In the audio department MC:LA is no slouch either. There are a wide variety of different musical genres to choose from, and you can customize your own playlist from these different genres if there are particular songs that you would rather listen to. The vehicles sound authentic, and the sounds ARE authentic when you realize that Rockstar recorded the engine sounds from each of the individual vehicles. While this seems like such a small difference, it really helps differentiate some of the vehicles.
As far as gameplay goes, well it’s Midnight Club. If you’ve ever played any Midnight Club game then you know exactly what to expect. Much like MC3 you can completely customize the controls if there is a specific control type you prefer. Otherwise Midnight Club: LA seems to be of the mindset that if it ain’t broke don’t fix it.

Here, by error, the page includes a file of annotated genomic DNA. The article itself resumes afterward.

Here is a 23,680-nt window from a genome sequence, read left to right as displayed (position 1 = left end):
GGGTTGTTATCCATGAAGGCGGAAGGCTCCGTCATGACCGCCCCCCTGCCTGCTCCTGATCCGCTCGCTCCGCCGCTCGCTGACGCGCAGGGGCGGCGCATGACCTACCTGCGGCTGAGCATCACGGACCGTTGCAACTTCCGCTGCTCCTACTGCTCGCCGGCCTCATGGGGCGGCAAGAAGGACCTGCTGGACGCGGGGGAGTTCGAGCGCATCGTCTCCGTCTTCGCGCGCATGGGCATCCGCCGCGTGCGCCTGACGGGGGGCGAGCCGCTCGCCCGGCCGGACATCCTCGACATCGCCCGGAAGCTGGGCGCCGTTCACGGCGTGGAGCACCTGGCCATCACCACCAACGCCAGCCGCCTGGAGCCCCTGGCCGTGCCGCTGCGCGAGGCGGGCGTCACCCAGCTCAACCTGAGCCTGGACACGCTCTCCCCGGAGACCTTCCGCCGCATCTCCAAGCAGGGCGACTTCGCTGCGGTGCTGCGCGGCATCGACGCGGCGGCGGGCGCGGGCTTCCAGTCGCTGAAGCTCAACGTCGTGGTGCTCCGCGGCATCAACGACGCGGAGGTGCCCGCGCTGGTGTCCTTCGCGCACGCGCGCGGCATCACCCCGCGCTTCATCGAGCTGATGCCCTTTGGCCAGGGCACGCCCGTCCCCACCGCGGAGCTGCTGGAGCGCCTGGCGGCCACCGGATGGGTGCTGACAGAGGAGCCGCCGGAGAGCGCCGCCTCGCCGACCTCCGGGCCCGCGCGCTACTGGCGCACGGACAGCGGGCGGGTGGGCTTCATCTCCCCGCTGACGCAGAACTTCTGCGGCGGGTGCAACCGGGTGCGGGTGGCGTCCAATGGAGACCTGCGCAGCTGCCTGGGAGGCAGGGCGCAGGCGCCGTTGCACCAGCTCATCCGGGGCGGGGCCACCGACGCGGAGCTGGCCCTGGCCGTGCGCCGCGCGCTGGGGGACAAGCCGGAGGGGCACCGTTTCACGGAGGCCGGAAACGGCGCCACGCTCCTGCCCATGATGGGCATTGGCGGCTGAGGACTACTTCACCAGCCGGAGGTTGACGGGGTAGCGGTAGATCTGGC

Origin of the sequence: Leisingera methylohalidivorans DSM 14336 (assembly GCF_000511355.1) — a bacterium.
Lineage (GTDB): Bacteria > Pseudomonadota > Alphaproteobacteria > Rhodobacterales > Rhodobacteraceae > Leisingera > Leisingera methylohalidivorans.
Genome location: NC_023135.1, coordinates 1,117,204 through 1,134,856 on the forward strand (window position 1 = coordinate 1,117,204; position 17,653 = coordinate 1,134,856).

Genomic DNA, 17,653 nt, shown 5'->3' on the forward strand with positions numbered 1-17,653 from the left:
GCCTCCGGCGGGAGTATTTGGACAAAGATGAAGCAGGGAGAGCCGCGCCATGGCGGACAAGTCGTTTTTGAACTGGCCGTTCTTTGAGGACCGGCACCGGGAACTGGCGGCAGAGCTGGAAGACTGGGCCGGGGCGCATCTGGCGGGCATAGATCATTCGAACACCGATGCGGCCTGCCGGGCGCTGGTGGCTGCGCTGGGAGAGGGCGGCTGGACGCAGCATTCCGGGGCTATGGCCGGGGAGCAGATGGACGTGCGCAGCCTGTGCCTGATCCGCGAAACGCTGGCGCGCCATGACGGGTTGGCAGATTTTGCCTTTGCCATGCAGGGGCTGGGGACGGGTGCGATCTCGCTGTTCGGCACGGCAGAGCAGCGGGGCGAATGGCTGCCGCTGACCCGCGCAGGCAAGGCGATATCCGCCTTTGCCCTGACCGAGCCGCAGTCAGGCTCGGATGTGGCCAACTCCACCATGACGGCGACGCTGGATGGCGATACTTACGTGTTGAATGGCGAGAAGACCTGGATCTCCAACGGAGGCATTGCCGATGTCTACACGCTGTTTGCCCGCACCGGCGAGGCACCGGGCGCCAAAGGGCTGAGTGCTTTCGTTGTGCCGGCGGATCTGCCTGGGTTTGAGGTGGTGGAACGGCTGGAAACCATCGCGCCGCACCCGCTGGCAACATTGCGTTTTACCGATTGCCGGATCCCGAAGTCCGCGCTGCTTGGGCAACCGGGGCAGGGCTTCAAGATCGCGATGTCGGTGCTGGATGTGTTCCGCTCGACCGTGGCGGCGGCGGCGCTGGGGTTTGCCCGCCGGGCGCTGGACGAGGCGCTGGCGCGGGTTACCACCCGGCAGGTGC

While other racing games have tried to install a greater sense of realism, or try to find a way to market both to simulation fans and arcade style fans alike, make no mistake, Midnight Club is an arcade style racing game. The game puts speed before realism, and I couldn’t be happier. The biggest change between past games and this one is a sense of a little more weight to the vehicles, but otherwise this a game that values powerslides, drafting, and holding down the gas pedal. The game uses the open world structure well within the races as there will occasionally be shortcuts that can help your position. Drafting long enough will provide a speed boost, of course this will also work for the guy behind you so it’s a constant state of trying to get ahead and trying to keep the person behind you from gaining a speed boost in your wake. There are also some different powerup moves, such as the new Zone move, which is much like the Matrix style of bullet time, only with a car. This helps for weaving in and out of traffic a lot, plus it looks really slick. There’s returning moves like Agro, which turns your vehicles into an unstoppable machine, and an EMP pulse that disables vehicles nearby temporarily.